Cobalt representatives wouldn't comment on whether the company is considering a suit. The possibility of legal action is a "reasonable conclusion," though, given the fact that the company isn't denying the possibility, chief operating officer Gary Martell said in an interview today.
Given Cobalt's history, a suit likely would take issue with the name, rather than the shape, of the computers. Cube Computer filed a suit against Cobalt in December 1998, alleging that Cobalt's Qube infringed on the trademark of Cube Computer.
Cobalt settled the suit in December 1999, the company said in a Securities and Exchange Commission filing. "We acquired certain trademark rights for a one-time payment of $4.1 million, not including related legal costs," the filing said.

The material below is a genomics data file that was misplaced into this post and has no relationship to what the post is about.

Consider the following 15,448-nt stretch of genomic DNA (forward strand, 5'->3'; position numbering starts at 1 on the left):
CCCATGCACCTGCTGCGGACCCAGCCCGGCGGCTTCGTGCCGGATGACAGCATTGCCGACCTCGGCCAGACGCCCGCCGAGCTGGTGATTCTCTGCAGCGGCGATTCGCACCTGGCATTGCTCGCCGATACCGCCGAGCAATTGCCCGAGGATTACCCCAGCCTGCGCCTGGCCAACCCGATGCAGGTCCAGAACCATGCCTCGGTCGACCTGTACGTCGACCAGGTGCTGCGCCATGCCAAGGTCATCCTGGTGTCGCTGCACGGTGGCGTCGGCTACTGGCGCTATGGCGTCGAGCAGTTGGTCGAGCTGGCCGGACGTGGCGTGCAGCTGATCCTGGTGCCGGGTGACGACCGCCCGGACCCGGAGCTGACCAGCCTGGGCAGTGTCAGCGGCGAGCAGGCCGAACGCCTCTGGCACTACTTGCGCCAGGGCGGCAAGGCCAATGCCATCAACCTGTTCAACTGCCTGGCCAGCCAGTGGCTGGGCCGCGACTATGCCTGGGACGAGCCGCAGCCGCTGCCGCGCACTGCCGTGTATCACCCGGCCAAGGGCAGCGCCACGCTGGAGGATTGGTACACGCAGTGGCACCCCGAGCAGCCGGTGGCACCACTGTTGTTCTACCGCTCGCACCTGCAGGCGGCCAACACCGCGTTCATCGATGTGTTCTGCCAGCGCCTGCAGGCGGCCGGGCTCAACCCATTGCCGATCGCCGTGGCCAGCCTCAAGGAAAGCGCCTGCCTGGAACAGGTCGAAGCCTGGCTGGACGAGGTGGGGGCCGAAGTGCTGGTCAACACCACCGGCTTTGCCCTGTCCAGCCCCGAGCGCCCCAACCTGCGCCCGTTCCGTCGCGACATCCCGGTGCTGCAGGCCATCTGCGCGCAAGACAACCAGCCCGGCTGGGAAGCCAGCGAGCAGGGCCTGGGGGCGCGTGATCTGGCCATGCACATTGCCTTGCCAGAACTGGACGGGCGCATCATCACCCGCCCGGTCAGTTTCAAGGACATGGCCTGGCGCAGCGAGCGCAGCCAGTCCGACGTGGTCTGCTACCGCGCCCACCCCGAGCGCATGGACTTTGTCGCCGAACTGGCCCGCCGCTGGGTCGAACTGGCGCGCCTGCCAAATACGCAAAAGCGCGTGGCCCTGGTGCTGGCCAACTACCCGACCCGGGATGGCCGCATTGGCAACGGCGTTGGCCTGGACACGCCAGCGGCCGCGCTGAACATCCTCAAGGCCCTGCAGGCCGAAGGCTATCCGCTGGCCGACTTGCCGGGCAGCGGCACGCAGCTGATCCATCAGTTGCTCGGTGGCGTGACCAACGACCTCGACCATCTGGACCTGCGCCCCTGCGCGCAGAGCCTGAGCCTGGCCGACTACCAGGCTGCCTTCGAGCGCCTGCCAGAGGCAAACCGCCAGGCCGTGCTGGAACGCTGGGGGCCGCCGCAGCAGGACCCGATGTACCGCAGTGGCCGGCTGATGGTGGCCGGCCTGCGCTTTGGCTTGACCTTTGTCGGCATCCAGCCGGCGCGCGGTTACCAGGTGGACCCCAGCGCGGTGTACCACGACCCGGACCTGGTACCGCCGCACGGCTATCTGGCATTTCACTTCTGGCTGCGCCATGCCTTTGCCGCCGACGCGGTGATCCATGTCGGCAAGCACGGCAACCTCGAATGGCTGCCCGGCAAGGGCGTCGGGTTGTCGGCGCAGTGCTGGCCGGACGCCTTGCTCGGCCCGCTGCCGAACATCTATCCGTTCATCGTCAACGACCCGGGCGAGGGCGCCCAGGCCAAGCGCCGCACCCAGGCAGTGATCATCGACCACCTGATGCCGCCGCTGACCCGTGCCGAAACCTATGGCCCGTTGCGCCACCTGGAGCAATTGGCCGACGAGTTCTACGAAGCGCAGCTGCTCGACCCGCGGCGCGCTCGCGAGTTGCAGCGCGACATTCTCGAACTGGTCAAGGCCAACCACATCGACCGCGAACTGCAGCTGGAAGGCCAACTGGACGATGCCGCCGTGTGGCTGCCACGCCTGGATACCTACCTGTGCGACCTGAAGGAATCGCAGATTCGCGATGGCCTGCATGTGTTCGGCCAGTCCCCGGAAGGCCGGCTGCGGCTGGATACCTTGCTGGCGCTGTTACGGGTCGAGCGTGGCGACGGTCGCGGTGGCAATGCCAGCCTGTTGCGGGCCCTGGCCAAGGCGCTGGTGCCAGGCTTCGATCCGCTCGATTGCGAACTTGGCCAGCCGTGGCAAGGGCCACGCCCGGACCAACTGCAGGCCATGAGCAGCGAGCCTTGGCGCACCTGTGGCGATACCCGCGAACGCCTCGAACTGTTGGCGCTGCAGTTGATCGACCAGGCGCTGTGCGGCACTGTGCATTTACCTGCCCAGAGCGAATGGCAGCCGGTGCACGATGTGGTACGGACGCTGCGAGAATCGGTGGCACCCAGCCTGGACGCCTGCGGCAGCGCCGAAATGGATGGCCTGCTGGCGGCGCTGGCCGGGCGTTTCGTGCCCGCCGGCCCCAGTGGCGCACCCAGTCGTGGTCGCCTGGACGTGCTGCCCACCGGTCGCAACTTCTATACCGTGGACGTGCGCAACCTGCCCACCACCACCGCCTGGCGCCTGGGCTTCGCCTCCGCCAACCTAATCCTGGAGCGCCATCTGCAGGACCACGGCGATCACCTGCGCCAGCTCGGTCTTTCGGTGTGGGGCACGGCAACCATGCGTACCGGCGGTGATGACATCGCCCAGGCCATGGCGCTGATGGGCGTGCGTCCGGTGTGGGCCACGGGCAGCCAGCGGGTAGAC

The Apple and Cobalt computers, while sharing the same shape and similar names, serve very different markets.
Cobalt's deep-blue Qube, introduced in 1998, is an all-in-one Internet server, 7 inches on a side, designed to make it easier for small companies to set up Web pages, email access and other basic network features.
Apple wasn't immediately available for comment.
Of course, Apple chief executive Steve Jobs might bridle at disputes over who owns rights to the Cube name. As leader of NeXT, a company Apple eventually acquired, Jobs oversaw the introduction of the NeXT Cube in 1988.